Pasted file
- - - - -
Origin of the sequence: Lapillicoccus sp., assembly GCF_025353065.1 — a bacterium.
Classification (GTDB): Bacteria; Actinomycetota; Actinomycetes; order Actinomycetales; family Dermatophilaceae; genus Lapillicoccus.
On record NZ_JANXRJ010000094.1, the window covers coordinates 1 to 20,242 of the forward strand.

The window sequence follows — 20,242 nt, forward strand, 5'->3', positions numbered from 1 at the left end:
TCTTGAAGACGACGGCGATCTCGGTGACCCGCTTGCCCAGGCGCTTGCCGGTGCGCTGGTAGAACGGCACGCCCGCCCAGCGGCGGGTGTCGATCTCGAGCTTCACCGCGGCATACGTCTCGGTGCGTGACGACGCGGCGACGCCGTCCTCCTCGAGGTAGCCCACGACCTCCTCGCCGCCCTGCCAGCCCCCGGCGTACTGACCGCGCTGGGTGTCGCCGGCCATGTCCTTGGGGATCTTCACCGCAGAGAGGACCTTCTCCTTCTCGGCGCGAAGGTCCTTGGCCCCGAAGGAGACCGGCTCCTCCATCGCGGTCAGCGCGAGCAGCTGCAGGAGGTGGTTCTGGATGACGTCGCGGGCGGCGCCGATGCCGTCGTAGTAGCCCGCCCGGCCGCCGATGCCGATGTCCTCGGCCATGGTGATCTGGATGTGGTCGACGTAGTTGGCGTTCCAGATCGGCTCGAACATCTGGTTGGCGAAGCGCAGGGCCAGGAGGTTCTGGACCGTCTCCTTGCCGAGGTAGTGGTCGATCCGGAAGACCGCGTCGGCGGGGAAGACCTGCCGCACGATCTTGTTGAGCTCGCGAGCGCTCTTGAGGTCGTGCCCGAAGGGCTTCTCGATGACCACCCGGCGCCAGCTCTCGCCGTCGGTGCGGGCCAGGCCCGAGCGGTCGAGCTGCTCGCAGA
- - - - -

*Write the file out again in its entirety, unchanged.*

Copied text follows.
Origin of the sequence: Lapillicoccus sp., assembly GCF_025353065.1 — a bacterium.
Classification (GTDB): Bacteria; Actinomycetota; Actinomycetes; order Actinomycetales; family Dermatophilaceae; genus Lapillicoccus.
On record NZ_JANXRJ010000094.1, the window covers coordinates 1 to 20,242 of the forward strand.

The window sequence follows — 20,242 nt, forward strand, 5'->3', positions numbered from 1 at the left end:
TCTTGAAGACGACGGCGATCTCGGTGACCCGCTTGCCCAGGCGCTTGCCGGTGCGCTGGTAGAACGGCACGCCCGCCCAGCGGCGGGTGTCGATCTCGAGCTTCACCGCGGCATACGTCTCGGTGCGTGACGACGCGGCGACGCCGTCCTCCTCGAGGTAGCCCACGACCTCCTCGCCGCCCTGCCAGCCCCCGGCGTACTGACCGCGCTGGGTGTCGCCGGCCATGTCCTTGGGGATCTTCACCGCAGAGAGGACCTTCTCCTTCTCGGCGCGAAGGTCCTTGGCCCCGAAGGAGACCGGCTCCTCCATCGCGGTCAGCGCGAGCAGCTGCAGGAGGTGGTTCTGGATGACGTCGCGGGCGGCGCCGATGCCGTCGTAGTAGCCCGCCCGGCCGCCGATGCCGATGTCCTCGGCCATGGTGATCTGGATGTGGTCGACGTAGTTGGCGTTCCAGATCGGCTCGAACATCTGGTTGGCGAAGCGCAGGGCCAGGAGGTTCTGGACCGTCTCCTTGCCGAGGTAGTGGTCGATCCGGAAGACCGCGTCGGCGGGGAAGACCTGCCGCACGATCTTGTTGAGCTCGCGAGCGCTCTTGAGGTCGTGCCCGAAGGGCTTCTCGATGACCACCCGGCGCCAGCTCTCGCCGTCGGTGCGGGCCAGGCCCGAGCGGTCGAGCTGCTCGCAGA